We’ve got some marauding diseases on the loose in the U.S. and in oceans around the world. Many of them leave a path of destruction in their wake. Some are heading for the border…
I was writing down my own “most wanted” list in preparation for a lecture the other day when I realized I could crowd-source the list from the audience of undergraduates. While there are marine diseases that maintain a low profile despite wreaking havoc on wildlife populations, the worst ones should be notorious.
So what do Cornell undergraduates think of when they hear the phrase “marine disease”?
1. Sea Star Wasting Disease
This was not a shock. SSWD is unprecedented in scale, affecting around 20 species of asteroids and causing mass mortality. The sea star pictured below, Pisaster ochraceus, is just one of these species. Sick sea stars display twisting, white lesions, and even arms that walk away from their bodies.
Given the role that sea stars play in the ocean, many ecologists worry that removing sea stars via this mass mortality event will have rippling effects throughout the ecosystem. Cornell microbiologist Ian Hewson has linked the disease to densovirus and is posting updates on his experiments on his blog. I recently worked with other graduate students to study the immune response to SSWD. Resistance may be the last resort.
Sea star wasting affects many species of asteroids, including the iconic Pisaster ochraceus of the Pacific NW.
2. Oyster Dermo and MSX
The student who volunteered this answer astutely named both diseases together. Both Dermo and MSX affect oysters in the U.S., sometimes simultaneously. This is of interest to me given my own work on coral coinfection. Additionally, Dermo and MSX are some of the most commercially important marine diseases in the U.S. Both are caused by protists and have been linked to salinity and temperature conditions. Luckily, there is evidence that oysters are developing resistance to disease.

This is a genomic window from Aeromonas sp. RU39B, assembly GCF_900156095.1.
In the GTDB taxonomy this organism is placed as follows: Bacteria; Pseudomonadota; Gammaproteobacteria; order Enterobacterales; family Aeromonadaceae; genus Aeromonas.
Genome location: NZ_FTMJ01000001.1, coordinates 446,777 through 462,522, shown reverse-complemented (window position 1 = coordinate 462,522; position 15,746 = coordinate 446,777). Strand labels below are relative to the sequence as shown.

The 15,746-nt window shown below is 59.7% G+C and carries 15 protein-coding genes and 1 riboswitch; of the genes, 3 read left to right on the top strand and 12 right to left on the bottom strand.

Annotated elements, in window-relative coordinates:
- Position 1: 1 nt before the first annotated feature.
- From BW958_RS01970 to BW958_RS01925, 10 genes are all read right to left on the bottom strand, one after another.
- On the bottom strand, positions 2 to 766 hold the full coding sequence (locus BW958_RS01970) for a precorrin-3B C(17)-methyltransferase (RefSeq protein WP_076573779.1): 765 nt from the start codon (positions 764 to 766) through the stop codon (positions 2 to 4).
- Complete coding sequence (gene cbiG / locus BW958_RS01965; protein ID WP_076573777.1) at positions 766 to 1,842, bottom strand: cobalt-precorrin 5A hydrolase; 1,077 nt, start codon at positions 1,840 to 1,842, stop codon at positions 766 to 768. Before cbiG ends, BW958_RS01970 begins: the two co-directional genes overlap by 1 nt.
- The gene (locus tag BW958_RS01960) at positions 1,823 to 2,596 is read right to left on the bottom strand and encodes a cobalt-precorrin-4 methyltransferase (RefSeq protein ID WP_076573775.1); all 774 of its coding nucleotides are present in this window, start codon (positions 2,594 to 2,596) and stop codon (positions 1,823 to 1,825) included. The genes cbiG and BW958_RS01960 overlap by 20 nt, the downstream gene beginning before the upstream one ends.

3. Eelgrass Wasting Disease
This was a great answer, but was likely influenced by the fact that students know more about work by Cornell researchers. Still, this might be one of the most important emerging epizootics for U.S. marine ecosystems and resources. Eelgrass beds provide habitat, prevent erosion, and filter runoff. Historically, wasting disease has affected eelgrass in the North Atlantic, Mediterranean, and the Pacific NW. It is caused by the spindle-shaped protist, Labyrinthula zosterae, a relative of the the labyrinthulid protist I study in sea fans.
4. Coral Bleaching
This is not a disease, but it presents a “teachable moment”. Bleaching is not a disease to me because it’s usually not caused by a pathogen. However, it’s certainly very damaging - and this was a very timely answer given the unseasonably warm waters in the Pacific. NOAA has recently declared the 3rd global coral bleaching event and expects widespread damage to coral reefs.
This list is diverse, but it leaves out some major players. I’ve included a few in the table below.
I mostly agree with the undergraduates and I think they’ve pointed out well-known, notorious marine diseases. However, it’s hard to say which are the most important. Even a few years ago, no one would have put sea star wasting disease on this list and now it’s one of the worst we’ve ever seen…
What would you include? Feel free to add a comment to enhance this crowd-sourced “most wanted” list.